Transcutaneous electrical acustimulation effective in IBS with constipation
Patients with irritable bowel syndrome (IBS) and constipation (IBS-C) can improve their symptoms by undergoing transcutaneous electrical acustimulation (TEA), suggests a study. TEA speeds up colon transit and reduces rectal sensation, which is potentially mediated by using the autonomic mechanisms.
Fifty-two patients with IBS-C were randomly assigned to receive daily TEA for 4 weeks (n=26) or daily sham TEA for 4 weeks (n=26). The authors assessed the number of complete spontaneous bowel movements per week (CSBM/week), Irritable Bowel Syndrome Severity Scoring System (IBSSSS), Patient Assessment of Constipation Quality of Life (PACQoL), visual analogue scale (VAS) pain score, colonic transit time, and anorectal physiology before and at the end of treatment.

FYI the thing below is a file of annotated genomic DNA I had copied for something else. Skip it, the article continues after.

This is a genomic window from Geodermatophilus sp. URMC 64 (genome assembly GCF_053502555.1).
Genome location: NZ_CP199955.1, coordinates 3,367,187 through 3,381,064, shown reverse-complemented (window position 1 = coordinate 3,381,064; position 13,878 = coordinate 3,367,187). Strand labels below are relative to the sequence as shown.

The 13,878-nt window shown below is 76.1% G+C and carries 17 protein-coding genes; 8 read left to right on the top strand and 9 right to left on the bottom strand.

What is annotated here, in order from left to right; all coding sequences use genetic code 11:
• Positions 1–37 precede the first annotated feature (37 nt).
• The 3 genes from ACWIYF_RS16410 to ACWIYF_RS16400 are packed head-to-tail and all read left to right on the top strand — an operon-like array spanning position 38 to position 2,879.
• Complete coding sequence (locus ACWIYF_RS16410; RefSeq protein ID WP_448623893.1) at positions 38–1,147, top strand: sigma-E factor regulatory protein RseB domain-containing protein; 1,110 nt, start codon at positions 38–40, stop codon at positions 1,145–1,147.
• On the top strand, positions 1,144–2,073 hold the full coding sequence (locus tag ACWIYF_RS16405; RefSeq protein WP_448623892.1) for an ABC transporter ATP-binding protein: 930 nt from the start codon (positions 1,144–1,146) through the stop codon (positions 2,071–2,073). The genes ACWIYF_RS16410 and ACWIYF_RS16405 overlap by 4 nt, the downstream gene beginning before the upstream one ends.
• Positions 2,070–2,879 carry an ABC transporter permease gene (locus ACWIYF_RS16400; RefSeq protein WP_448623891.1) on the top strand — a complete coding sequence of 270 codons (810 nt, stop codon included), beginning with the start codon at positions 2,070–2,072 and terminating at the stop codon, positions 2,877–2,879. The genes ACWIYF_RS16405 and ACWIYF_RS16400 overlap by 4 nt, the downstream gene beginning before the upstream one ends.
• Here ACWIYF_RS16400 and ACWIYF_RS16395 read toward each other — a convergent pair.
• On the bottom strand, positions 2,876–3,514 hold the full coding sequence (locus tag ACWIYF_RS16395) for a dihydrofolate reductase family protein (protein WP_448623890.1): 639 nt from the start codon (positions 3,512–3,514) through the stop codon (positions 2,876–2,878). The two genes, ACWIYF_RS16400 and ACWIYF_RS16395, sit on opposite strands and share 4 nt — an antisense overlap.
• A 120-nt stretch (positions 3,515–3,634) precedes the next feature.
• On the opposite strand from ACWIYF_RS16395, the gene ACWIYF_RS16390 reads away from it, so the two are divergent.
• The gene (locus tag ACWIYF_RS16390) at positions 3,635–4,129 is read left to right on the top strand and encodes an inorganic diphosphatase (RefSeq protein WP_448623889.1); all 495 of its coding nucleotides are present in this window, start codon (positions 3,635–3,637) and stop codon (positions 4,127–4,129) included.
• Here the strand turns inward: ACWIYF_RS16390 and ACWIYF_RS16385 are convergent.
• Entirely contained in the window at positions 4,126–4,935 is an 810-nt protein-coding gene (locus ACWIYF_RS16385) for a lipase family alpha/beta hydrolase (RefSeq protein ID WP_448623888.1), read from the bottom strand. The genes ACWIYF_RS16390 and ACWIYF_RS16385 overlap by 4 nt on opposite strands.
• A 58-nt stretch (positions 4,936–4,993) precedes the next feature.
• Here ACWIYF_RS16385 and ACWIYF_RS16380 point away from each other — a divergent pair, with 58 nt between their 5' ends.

Radiopaque markers were used to examine colonic transit, and electrocardiograms were recorded to assess autonomic functions.
TEA resulted in improvements in constipation and abdominal pain. The number of CSBMs/week during the last week was higher in the TEA group than in the sham TEA group (3.5 vs 0.6; p=0.002). These effects were also observed in the VAS pain score (p=0.002) and IBSSSS score (p=0.025). A significant improvement was also noted in the quality of life of patients with constipation. The PACQoL total score was markedly reduced in the TEA cohort (p=0.004).
In addition, TEA improved colon transit (p=0.002) and raised the threshold of rectal sensation (desire to defecate; p=0.004; maximum tolerability; p<0.001) relative to sham treatment. Notably, TEA also increased vagal activity (p<0.05), which was significantly associated with colon transit and CSBMs/week compared with sham TEA.
“Slow colon transit and visceral hypersensitivity are recognized as major pathophysiological mechanisms in IBS-C,” the authors said.